Songs and lyrics about war – part 2 (My lyrics)

My war lyrics

War lyrics
War lyrics

Having quoted so many awesome and legendary war lyrics and songs in my last post, it’s with a little trepidation that I seek to introduce some of my own war-influenced efforts. Before doing so though, one thing that I want to mention is that I think it’s important that songwriters don’t try to imitate their favourite songs. There are times when I have referenced well known songs when trying to get musicians to work on my lyrics but it’s generally as a frame of reference only. As lyric writers we need to develop our own voice and come up with our own (hopefully fresh) takes on topics.

From the trenches


A number of big war-related historical milestones have been marked over the last few years, particularly as we reach 100 year milestones for various events and battles from World War One. Reading about the horrors of what was also referred to as the ‘Great War’ is a very humbling and sombre thing to do. We are so lucky not to have experienced war of that scale in our life time and it’s also particularly pertinent given some of the deeply worrying fractures that we have recently started to see in our modern world’s political landscape.  

Anyway, I’d like to share a lyric that I wrote that was influenced by the tragic loss of life that characterised both the First and Second World Wars.

Portraits of war

Soldier - Portraits of War
Drawing of a soldier

Portraits of War is a lyric that has an interesting backstory. In the late 1990s, I started writing comedy sketches for a monthly new writers event called The Monday Lizard that was staged at The Traverse Theatre in Edinburgh. The idea was that each month a theme would be announced and writers would write a 3 to 5 minute sketch on their interpretation of that theme and then submit it for consideration. I happened to have gone to one of these shows to support a friend who had successfully submitted a sketch. I decided to have a go and wrote a sketch that was called ‘What did you want to do?’ It was set in the trenches during an unspecified war and the dialogue was based around the banter that a group of soldiers were having as they tried to distract themselves from the horrors that they were living through. I was delighted when it was accepted and it was a real thrill to see it performed.

What has that got to do with a song though? Well, fast forward to 2017 and I had an idea to try to take the idea, setting, and characters from that sketch and somehow create a song from it. I didn’t know whether I’d be able to but it felt like quite an interesting challenge to use characters and a story that already had context in my head to then weave a song from them.

Here are some of the lyrics from Portraits of War, plus links that will enable you to read the full lyrics and listen to the final song.

(Verse 1)
I sketch a calloused face
Those eyes still glint despite the pain,
Mud runs like mascara
Tear drop tracks made by the rain.
The bombs explode like fireworks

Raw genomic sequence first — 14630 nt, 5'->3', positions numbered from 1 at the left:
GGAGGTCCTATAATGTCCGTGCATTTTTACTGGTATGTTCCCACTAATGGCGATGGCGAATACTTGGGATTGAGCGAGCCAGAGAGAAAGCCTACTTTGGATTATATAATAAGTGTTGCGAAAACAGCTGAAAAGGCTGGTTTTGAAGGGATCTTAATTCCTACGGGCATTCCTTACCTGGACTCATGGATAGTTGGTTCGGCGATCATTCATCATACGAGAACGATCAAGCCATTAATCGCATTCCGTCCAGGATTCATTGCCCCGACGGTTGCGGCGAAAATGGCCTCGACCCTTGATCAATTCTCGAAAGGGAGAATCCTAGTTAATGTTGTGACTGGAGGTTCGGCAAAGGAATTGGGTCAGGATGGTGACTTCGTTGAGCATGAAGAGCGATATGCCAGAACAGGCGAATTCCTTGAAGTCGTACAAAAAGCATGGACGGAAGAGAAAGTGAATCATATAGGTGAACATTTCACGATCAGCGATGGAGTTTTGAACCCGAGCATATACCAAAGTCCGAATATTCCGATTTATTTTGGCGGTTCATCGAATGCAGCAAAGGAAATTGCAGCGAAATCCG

As we shoot the jolly breeze,
Young Johnston’s in the corner
Looking like he’s just asleep.

Portraits of war
Portraits of war
Life, the bloody canvass

Stained crimson to the core

Portraits of war.

Lyrics by Simon Wright, with additional contributions by Justin Serrano.

Full Lyrics:

Final song – listen and buy it if you like it:


Simon Wright: Lyrics

Justin Serrano: Vocals, Music, Production, Lyrics

James Fraser: Guitar, Production

Susan FidlerSongs: Backing Vocals

The final song is actually only very loosely based on my original sketch. In fact, the only character who links the two together is a soldier called Eddie. The sketch started with the following lines

Private MacConnell:

(Shouts hysterically)

“Eddie’s been hit!”

Private Stone:

“How bad?”

Private MacConnell:

“He’s lost his arm. I’d say that’s pretty bad Stones!”


“Poor Eddie. That kid wanted to be a classical pianist you know”

Verse 2 of the song includes the lines ‘The guns chatter like old friends / As we wear holes in our knees, / I hear Eddie’s lost an arm / The fare home isn’t cheap.’

Still, it’s an example of how writers can use material from one writing genre and use it as an inspiration for something else. If you’re a prose writer, or have written prose in the past, why not try taking a favoured piece and try your hand at turning it into a song lyric?!

More modern conflicts

Aftermath of conflict

Since the conclusion of the Second World War, thankfully we in the west haven’t had to endure a war that is anywhere near as large scale and devastating in terms of loss of life.

However, sadly, wars haven’t stopped. They have been a pretty much continuous aspect of human nature since we learnt how to bash each other with sticks. In terms of smaller scale wars, we can look at wars such as the Gulf Wars or the Balkan War. There have also been plenty of conflicts that don’t see one formal army fighting another formal army. However, all instances where mankind takes up weapons against his fellow humans is deplorable and leaves trails of destruction, with so many sad tales of human loss. Maybe one day we will outgrow such stupidity. In the meantime, songwriters will continue to write songs that hopefully make listeners think about the need for more love and compassion. And that takes me onto the second of my lyrics that I’m going to include in this post.